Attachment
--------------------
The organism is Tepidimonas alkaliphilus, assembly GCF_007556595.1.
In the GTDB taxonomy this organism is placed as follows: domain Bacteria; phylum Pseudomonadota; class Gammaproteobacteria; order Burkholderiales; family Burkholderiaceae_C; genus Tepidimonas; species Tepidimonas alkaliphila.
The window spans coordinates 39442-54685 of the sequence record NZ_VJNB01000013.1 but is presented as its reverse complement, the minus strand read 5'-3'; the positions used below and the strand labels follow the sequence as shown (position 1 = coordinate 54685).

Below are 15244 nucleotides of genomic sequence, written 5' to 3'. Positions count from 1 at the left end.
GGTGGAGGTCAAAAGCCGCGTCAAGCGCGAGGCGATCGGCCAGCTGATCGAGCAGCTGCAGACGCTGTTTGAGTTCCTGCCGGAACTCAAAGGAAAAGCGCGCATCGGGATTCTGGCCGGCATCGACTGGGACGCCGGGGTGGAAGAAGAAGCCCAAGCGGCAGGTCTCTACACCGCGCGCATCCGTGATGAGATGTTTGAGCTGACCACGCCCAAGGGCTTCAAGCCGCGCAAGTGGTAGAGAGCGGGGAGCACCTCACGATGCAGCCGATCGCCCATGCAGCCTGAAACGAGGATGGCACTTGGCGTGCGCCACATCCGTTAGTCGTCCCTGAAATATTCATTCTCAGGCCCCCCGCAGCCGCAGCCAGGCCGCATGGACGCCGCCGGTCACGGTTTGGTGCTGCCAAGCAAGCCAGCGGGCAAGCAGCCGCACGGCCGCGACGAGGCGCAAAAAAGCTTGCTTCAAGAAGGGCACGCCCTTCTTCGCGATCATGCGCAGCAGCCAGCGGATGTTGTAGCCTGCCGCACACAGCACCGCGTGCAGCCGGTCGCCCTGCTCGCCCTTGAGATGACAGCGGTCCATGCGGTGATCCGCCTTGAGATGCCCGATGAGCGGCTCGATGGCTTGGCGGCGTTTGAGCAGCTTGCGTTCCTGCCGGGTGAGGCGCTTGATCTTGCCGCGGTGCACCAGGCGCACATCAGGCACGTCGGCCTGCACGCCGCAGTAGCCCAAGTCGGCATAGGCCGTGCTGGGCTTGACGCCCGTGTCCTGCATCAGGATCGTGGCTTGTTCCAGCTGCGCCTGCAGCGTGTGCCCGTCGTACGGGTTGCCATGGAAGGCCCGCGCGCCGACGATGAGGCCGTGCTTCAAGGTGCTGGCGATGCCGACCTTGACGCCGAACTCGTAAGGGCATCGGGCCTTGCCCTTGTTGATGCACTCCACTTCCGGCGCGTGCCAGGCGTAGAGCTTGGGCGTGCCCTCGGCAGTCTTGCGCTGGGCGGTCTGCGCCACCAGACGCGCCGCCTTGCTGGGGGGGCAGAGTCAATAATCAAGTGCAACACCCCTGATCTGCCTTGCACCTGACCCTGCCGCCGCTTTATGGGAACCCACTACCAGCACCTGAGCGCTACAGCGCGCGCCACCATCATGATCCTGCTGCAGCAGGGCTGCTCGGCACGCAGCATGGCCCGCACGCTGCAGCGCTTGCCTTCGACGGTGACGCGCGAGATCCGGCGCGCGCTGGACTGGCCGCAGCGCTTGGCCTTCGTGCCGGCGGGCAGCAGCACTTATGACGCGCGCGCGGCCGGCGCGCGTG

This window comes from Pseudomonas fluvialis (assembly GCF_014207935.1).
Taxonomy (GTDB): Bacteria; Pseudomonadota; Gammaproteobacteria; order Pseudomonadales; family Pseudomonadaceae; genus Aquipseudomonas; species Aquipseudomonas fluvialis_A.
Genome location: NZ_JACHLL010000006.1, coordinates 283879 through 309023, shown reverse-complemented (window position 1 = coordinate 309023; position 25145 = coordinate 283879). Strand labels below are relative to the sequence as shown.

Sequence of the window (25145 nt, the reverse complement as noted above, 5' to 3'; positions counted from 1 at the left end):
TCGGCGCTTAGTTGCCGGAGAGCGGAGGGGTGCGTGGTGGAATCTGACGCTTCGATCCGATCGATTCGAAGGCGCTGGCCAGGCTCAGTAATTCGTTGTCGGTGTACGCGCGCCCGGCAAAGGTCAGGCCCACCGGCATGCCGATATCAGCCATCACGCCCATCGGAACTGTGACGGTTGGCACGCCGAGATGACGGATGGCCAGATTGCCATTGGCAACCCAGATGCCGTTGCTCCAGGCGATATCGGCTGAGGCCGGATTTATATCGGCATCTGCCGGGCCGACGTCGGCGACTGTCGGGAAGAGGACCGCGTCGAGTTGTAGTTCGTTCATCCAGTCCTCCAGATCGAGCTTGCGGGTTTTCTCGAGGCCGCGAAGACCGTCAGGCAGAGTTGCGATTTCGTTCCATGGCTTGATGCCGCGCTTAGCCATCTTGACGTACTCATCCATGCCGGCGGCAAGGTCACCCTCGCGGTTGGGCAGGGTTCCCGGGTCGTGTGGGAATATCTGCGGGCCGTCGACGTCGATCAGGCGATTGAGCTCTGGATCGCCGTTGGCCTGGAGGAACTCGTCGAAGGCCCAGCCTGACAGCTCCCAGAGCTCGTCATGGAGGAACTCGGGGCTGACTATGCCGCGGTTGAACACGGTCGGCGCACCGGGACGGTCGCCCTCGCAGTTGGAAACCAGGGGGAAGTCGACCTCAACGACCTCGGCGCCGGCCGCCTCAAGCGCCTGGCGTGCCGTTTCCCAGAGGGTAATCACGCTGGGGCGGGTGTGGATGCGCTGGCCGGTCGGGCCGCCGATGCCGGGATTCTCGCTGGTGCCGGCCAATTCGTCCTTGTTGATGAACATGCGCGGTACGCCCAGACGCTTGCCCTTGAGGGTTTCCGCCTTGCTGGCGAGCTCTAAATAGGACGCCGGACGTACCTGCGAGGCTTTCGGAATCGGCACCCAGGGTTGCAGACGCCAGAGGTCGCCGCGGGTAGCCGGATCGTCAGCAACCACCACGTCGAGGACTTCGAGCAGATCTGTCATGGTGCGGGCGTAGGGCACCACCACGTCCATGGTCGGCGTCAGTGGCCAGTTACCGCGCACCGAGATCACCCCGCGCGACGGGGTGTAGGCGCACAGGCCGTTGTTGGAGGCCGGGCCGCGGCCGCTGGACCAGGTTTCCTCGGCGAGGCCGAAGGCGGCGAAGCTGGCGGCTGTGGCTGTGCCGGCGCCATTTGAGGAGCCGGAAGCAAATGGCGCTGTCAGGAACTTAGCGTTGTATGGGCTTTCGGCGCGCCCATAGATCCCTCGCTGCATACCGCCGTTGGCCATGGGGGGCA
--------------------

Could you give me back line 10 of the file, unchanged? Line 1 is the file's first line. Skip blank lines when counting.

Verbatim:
TCGGCGCTTAGTTGCCGGAGAGCGGAGGGGTGCGTGGTGGAATCTGACGCTTCGATCCGATCGATTCGAAGGCGCTGGCCAGGCTCAGTAATTCGTTGTCGGTGTACGCGCGCCCGGCAAAGGTCAGGCCCACCGGCATGCCGATATCAGCCATCACGCCCATCGGAACTGTGACGGTTGGCACGCCGAGATGACGGATGGCCAGATTGCCATTGGCAACCCAGATGCCGTTGCTCCAGGCGATATCGGCTGAGGCCGGATTTATATCGGCATCTGCCGGGCCGACGTCGGCGACTGTCGGGAAGAGGACCGCGTCGAGTTGTAGTTCGTTCATCCAGTCCTCCAGATCGAGCTTGCGGGTTTTCTCGAGGCCGCGAAGACCGTCAGGCAGAGTTGCGATTTCGTTCCATGGCTTGATGCCGCGCTTAGCCATCTTGACGTACTCATCCATGCCGGCGGCAAGGTCACCCTCGCGGTTGGGCAGGGTTCCCGGGTCGTGTGGGAATATCTGCGGGCCGTCGACGTCGATCAGGCGATTGAGCTCTGGATCGCCGTTGGCCTGGAGGAACTCGTCGAAGGCCCAGCCTGACAGCTCCCAGAGCTCGTCATGGAGGAACTCGGGGCTGACTATGCCGCGGTTGAACACGGTCGGCGCACCGGGACGGTCGCCCTCGCAGTTGGAAACCAGGGGGAAGTCGACCTCAACGACCTCGGCGCCGGCCGCCTCAAGCGCCTGGCGTGCCGTTTCCCAGAGGGTAATCACGCTGGGGCGGGTGTGGATGCGCTGGCCGGTCGGGCCGCCGATGCCGGGATTCTCGCTGGTGCCGGCCAATTCGTCCTTGTTGATGAACATGCGCGGTACGCCCAGACGCTTGCCCTTGAGGGTTTCCGCCTTGCTGGCGAGCTCTAAATAGGACGCCGGACGTACCTGCGAGGCTTTCGGAATCGGCACCCAGGGTTGCAGACGCCAGAGGTCGCCGCGGGTAGCCGGATCGTCAGCAACCACCACGTCGAGGACTTCGAGCAGATCTGTCATGGTGCGGGCGTAGGGCACCACCACGTCCATGGTCGGCGTCAGTGGCCAGTTACCGCGCACCGAGATCACCCCGCGCGACGGGGTGTAGGCGCACAGGCCGTTGTTGGAGGCCGGGCCGCGGCCGCTGGACCAGGTTTCCTCGGCGAGGCCGAAGGCGGCGAAGCTGGCGGCTGTGGCTGTGCCGGCGCCATTTGAGGAGCCGGAAGCAAATGGCGCTGTCAGGAACTTAGCGTTGTATGGGCTTTCGGCGCGCCCATAGATCCCTCGCTGCATACCGCCGTTGGCCATGGGGGGCA